Will This Bubble Ever Burst?Mark Ivey
Houston wildcatter Bruce Anderson figured he paid his dues in 1986--when crashing oil prices forced him to cut back production, lay off workers, and hang on for dear life. Since then, crude has rebounded nicely. But for Anderson, who looks to natural gas for 40% of his production, this year seems too reminiscent of 1986. This time, though, the bugaboo is gas prices, which have plummeted to their lowest level since 1972. In mid-June, gas-pipeline giant Columbia Gas System Inc. announced the low prices may drive it into Chapter 11, and Anderson is hunkering down. "It's a nightmare," he says.
Maybe for producers. But it's a dream for consumers. Spot gas, after kissing $2 per thousand cubic feet (mcf) last December, in some areas is fetching less than $1 per mcf--the oil equivalent of $6 a barrel. The market is so saturated that the industry has abandoned its annual ritual of predicting an end to the gas "bubble," the surplus that has plagued the market for a decade. Now, even gas bulls see low prices lasting until 1993. And some gurus predict the glut will extend well beyond that (charts). Says Houston industry consultant Carol Freedenthal: "No one knows when it'll end."
FREE FALL. There's no rush, say big gas users such as utilities. Dual-fired generating plants can burn gas or coal, and guess what they're buying these days. In May and June, Houston Lighting & Power Co. upped its daily gas purchases by 50 million cu. ft., or 7.6%. The switch from coal saved $45 million, which it's rebating to customers. Other utilities are taking similar steps.
What a difference a year makes. After a freak warm winter stifled demand in early 1990, many producers hiked drilling, certain a normal season would revive America's hunger for gas. In all, 10,140 new wells were drilled last year, up 10.5% from 1989's 9,400, reports the American Gas Assn. But the weather turned warm again in January, leaving the system awash in supplies. An AGA survey suggests that newfound reserves, plus upward revisions to old fields, allowed companies to replace up to 120% of last year's production of 17.5 trillion cu. ft. (tcf). Producers that had been holding back supplies gave up and began flooding the market. After holding at $1.78 per mcf in January, median spot prices tumbled to around $1.30 for the rest of the first quarter--even though demand was up 7%, to 6.1 tcf.
Smaller players charge that the majors have aggravated the price slump by continuing to pump gas into a swamped market. Houston independent producer Anadarko Petroleum Corp. sought to shore things up by curbing output from its Matagorda Island facility in the Gulf of Mexico. But Anadarko says majority partners in the project, led by Amoco Corp., nixed the plan. "They're giving it away to keep market share," says a spokesman. In mid-June, prices fell anew--to about $1.10 per mcf.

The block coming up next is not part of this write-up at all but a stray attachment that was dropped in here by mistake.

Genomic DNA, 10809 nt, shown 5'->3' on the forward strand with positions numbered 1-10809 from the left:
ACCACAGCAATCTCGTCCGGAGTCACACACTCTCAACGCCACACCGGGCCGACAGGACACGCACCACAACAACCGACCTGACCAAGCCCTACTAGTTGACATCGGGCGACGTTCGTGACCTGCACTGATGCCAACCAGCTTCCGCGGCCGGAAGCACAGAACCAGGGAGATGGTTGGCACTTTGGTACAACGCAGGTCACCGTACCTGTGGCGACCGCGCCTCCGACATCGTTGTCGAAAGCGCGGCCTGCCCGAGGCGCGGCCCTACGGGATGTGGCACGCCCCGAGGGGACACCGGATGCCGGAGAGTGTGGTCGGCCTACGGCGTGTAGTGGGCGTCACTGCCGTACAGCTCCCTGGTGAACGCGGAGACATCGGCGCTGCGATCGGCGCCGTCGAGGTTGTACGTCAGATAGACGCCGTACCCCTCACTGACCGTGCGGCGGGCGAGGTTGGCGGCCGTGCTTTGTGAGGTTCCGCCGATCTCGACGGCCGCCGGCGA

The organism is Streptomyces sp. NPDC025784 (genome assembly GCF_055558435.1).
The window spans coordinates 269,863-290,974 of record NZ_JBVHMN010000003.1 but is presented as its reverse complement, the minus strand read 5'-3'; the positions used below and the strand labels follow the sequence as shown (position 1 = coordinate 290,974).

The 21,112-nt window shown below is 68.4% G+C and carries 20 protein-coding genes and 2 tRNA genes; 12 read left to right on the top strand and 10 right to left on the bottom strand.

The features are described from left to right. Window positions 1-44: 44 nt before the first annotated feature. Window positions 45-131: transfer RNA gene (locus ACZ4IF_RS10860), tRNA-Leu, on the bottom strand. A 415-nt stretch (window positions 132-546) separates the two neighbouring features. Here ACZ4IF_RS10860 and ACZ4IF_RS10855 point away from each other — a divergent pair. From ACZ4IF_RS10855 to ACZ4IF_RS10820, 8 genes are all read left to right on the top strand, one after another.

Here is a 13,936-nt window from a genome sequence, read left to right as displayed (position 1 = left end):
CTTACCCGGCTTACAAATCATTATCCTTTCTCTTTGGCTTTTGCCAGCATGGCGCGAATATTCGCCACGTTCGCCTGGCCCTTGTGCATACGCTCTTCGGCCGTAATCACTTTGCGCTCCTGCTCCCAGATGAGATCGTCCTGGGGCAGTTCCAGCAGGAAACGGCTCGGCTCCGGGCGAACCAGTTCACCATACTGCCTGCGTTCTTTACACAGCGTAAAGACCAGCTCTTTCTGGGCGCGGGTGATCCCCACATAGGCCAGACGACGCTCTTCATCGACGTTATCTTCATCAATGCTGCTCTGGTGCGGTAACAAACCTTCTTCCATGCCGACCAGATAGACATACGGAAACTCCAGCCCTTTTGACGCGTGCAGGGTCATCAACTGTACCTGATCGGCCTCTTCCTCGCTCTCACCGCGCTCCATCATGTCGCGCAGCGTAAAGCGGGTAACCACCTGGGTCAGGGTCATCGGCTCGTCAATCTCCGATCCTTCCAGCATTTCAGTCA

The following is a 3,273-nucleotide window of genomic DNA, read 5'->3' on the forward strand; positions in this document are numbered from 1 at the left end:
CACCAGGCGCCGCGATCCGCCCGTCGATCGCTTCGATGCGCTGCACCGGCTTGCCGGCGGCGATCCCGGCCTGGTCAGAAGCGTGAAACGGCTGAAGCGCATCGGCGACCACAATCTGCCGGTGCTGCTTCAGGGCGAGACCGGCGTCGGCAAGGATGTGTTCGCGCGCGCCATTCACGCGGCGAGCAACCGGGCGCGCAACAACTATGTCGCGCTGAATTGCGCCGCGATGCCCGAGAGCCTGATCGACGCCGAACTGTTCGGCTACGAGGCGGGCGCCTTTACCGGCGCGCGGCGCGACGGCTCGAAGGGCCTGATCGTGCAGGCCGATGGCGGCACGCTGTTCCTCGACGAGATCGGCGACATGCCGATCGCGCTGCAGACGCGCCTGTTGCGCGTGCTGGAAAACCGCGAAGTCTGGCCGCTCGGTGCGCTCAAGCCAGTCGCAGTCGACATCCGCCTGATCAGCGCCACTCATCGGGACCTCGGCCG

Columbia, a gas reseller, is the biggest casualty so far--but small producers are also taking it on the chin. Stunned by falling prices, many have cut back drilling. Only 881 rigs are running in the U. S. today, vs. 1,021 a year ago, reports Houston oil-field service company Baker Hughes Inc.
POWER DRILLS. Even a drilling slowdown may not cut the surplus by much, though. Power producers are signing more long-term deals--paying a premium for secure supplies. And that premium, anywhere from a few cents to $1 per mcf over spot, may keep drilling fairly active. More gas is pouring in from Canada, which met some 7% of U. S. demand last year. Then there's a hefty tax credit for producing gas from coal beds, which adds to the glut. Benjamin Schlesinger, a natural-gas consultant, says that while prices could pierce $2 per mcf in a cold winter, gas is so abundant they will average only $1.50 to $1.80 per mcf for the next few years.
If that's true, prices should still be high enough for all but the most marginal producers to survive. But there's little reason to expect a boom. A new study by Enron Corp., Houston, puts recoverable U. S. gas reserves at 1,000 tcf--50 years' supply. So as soon as markets start to tighten, the drilling rigs could rush back out and tap this vast reserve, driving prices down again for the second half of the 1990s. While that may cause bad dreams in the gas patch, it augurs well for consumers, who may be warming themselves with cheap gas for years to come.